5.  Begin Exercise Gradually & Rest to Prevent Injuries

If you’re new to more vigorous types of exercising — such as running, hiking or walking uphill — or spending more time on your feet, try to keep these tips in mind:

  • Aways warm up with a dynamic stretch (described above). Loosening the ankles and calves is most important.
  • Set a goal to practice consistently, but give yourself rest in between to avoid adding too much stress to connective tissue. If your feet, ankle or leg muscles become too fatigued or swollen, you’ll be more likely to develop scar tissue and fall into improper form.
  • Incorporate burst training and cross-train using different exercises to strengthen all over, instead of only certain leg muscles.
  • Choose the right sneakers and shoes. (I can’t stress this enough.)
  • Watch out for uneven or hard surfaces that may be making your form and foot pain worse.
  • Listen to your body. Take time off if pain worsens and spreads up the legs.
  • After workouts, icing, massaging your calves and feet, plus foam rolling are simple ways to recover and help prevent swelling and tightness.

Precautions When Treating Supination

If foot/ankle pain gets worse and lasts for more than several days, or you find that the exercises above don’t help prevent ankle rolling, talk to a doctor about correcting your stance with orthotics. Always be careful when beginning any new exercise program, watch out for signs of inflammation and overuse and consider seeing a therapist who specializes in soft tissue therapies if supination/dorsiflexion is an ongoing problem.


Final Thoughts on Supination

  • Supination and pronation are terms used to describe the rolling motion of the heels and feet as we run or walk forward. Supination describes the rolling outward motion of the foot, while pronation describes the rolling inward. Excess supination is also called “underpronation,” a less common problem compared to overpronation.
  • Signs and symptoms of oversupinating include ankle, leg or heel pain; frequent rolling/spraining of the ankles, calf weakness and tightness, reduced range of motion when exercising or lifting weights and loss of functionality.
  • Natural ways to improve supination include exercising and stretching the ankles, calves and lower body; wearing proper shoes/sneakers; using proper shoe inserts (orthotics); and correcting your form when running.

 

MMB – 6-Week Spring Fitness Challenge has Begun!

Hi Everyone,

I hope you had an amazing weekend and are beginning your week feeling energized and refreshed.  I just came back from the Arnold area and had a mini vacation with the family.  We are so fortunate to live so close to the Sierra Foothills where there is so much raw natural beauty to take in!  We visited the Big Trees National Park to see the Giant Sequoias and take a nice family hike together.  There was so much water from the rain!  It was lovely to see and hear all of the spontaneous streams that were created from all of the rainfall.  It’s good to unplug and get away friends!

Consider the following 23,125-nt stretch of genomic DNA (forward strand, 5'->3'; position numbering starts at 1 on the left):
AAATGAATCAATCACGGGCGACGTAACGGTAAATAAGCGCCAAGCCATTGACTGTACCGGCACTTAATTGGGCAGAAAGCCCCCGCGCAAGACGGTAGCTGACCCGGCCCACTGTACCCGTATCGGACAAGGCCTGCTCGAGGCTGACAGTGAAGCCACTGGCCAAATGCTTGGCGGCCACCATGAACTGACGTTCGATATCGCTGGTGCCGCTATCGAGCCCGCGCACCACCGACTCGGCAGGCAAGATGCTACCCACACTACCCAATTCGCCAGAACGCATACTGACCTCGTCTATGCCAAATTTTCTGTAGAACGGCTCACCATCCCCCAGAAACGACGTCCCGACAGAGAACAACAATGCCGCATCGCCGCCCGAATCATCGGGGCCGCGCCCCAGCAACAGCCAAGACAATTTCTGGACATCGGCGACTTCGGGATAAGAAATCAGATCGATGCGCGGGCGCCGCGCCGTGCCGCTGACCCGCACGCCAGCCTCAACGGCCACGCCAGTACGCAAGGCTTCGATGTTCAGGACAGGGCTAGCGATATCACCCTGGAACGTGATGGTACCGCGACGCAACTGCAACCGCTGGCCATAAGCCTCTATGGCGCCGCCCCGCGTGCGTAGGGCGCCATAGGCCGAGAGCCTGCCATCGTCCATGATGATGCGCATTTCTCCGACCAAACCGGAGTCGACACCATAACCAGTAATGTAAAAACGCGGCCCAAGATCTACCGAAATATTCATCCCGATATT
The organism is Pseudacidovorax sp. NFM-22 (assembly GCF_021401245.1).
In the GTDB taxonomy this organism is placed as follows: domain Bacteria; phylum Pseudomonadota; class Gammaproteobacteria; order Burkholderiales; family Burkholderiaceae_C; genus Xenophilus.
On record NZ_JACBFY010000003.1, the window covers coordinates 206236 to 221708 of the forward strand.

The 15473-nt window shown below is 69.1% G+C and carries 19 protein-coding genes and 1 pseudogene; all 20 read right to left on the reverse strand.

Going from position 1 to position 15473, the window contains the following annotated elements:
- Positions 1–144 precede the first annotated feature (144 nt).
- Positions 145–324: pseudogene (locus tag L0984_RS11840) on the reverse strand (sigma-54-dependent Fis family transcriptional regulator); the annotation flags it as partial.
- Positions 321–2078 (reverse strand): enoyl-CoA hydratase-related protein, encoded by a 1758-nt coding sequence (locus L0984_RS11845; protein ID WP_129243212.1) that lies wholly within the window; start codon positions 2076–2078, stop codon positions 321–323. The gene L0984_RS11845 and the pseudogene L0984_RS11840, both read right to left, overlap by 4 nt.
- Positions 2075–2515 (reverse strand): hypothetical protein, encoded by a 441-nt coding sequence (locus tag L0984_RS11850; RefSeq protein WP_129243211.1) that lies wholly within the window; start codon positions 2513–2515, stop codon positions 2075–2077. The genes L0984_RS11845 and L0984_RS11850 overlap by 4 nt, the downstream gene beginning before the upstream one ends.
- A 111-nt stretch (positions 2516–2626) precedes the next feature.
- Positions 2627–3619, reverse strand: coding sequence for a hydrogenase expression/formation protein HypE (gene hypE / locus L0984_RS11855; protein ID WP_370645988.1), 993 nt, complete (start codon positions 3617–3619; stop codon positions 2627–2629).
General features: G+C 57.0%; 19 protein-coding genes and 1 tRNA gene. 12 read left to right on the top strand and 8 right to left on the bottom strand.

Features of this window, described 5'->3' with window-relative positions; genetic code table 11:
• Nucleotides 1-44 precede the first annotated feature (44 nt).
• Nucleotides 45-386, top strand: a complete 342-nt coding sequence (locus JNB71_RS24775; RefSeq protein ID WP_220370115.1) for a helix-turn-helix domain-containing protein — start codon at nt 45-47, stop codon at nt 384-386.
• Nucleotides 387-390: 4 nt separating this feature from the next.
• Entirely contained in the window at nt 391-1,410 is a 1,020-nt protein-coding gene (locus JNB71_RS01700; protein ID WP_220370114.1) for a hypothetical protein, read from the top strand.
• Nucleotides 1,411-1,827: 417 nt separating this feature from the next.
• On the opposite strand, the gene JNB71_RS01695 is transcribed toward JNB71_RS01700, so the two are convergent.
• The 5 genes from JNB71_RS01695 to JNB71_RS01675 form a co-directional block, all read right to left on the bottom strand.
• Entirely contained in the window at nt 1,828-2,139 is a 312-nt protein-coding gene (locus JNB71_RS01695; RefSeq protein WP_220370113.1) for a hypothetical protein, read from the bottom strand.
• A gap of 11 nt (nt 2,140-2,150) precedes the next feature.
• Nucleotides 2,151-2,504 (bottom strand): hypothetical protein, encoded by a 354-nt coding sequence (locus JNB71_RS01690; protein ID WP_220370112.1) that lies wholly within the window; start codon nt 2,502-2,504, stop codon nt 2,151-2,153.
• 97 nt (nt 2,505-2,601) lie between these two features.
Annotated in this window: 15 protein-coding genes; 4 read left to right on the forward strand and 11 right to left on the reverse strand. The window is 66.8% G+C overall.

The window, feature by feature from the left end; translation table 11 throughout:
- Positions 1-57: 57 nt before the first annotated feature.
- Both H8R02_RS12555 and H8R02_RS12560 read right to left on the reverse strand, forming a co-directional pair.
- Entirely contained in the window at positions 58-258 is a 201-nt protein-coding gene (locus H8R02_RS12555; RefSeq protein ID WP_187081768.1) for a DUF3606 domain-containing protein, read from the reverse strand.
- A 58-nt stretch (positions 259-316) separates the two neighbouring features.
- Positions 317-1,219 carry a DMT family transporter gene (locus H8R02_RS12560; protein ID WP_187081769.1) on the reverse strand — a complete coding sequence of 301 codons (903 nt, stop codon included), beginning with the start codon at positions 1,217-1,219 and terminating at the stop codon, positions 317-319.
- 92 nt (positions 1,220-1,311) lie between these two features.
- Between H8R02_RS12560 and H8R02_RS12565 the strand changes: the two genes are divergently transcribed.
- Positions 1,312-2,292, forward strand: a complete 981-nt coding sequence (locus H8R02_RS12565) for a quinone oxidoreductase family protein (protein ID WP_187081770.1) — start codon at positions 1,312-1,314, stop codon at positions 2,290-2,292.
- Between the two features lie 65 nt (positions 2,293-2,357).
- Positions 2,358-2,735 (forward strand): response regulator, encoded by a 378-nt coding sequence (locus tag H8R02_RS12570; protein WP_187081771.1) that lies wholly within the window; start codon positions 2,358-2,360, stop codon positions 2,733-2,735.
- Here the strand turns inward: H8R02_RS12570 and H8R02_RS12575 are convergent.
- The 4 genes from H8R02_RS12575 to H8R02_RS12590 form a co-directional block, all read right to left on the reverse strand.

MMB- It’s Spring Break!

Good morning everyone!  I know many of you are on spring break this week and will be away celebrating with your families and taking trips.  Make the most of the time you have and make sure you get outside and move together!  Whether it’s running, hiking, skiing, mountain biking, or swimming, make sure you do something to move your body.  Don’t forget your core work and get those planks, floor bridges, v-sits, and push-ups in!

MMB – Greens Recipe Contest – Winner & Recipes!

Hi Everyone,

I hope you had an awesome weekend and are finding ways to move and groove out there! Excellent effort by everyone who attended classes this past week!  Those of you who are coming to classes on a regular basis are really starting to shine out there with your increased strength, stamina, balance, and endurance!  As a trainer, it’s so exciting to watch you guys progress and grow in your health and fitness journey!  Keep up the great work and know that the best is yet to come!

Announcements and Reminders:

  1.  Cardio Core is Tomorrow night at Jen’s Studio!  Please text me if you’d like to sign up for class tomorrow night!
  2. March Greens Contest is ending this Saturday, March 31st!  Bring your logs filled out with all of your servings of greens and let’s find out who the biggest greenie is!  The winner receives a class card!
  3. Running Boot Camp has been moved to Sunday, April 15th at 7am instead of Sunday, April 8th.  Please make note of this change.

 

Greens Recipe Contest Results: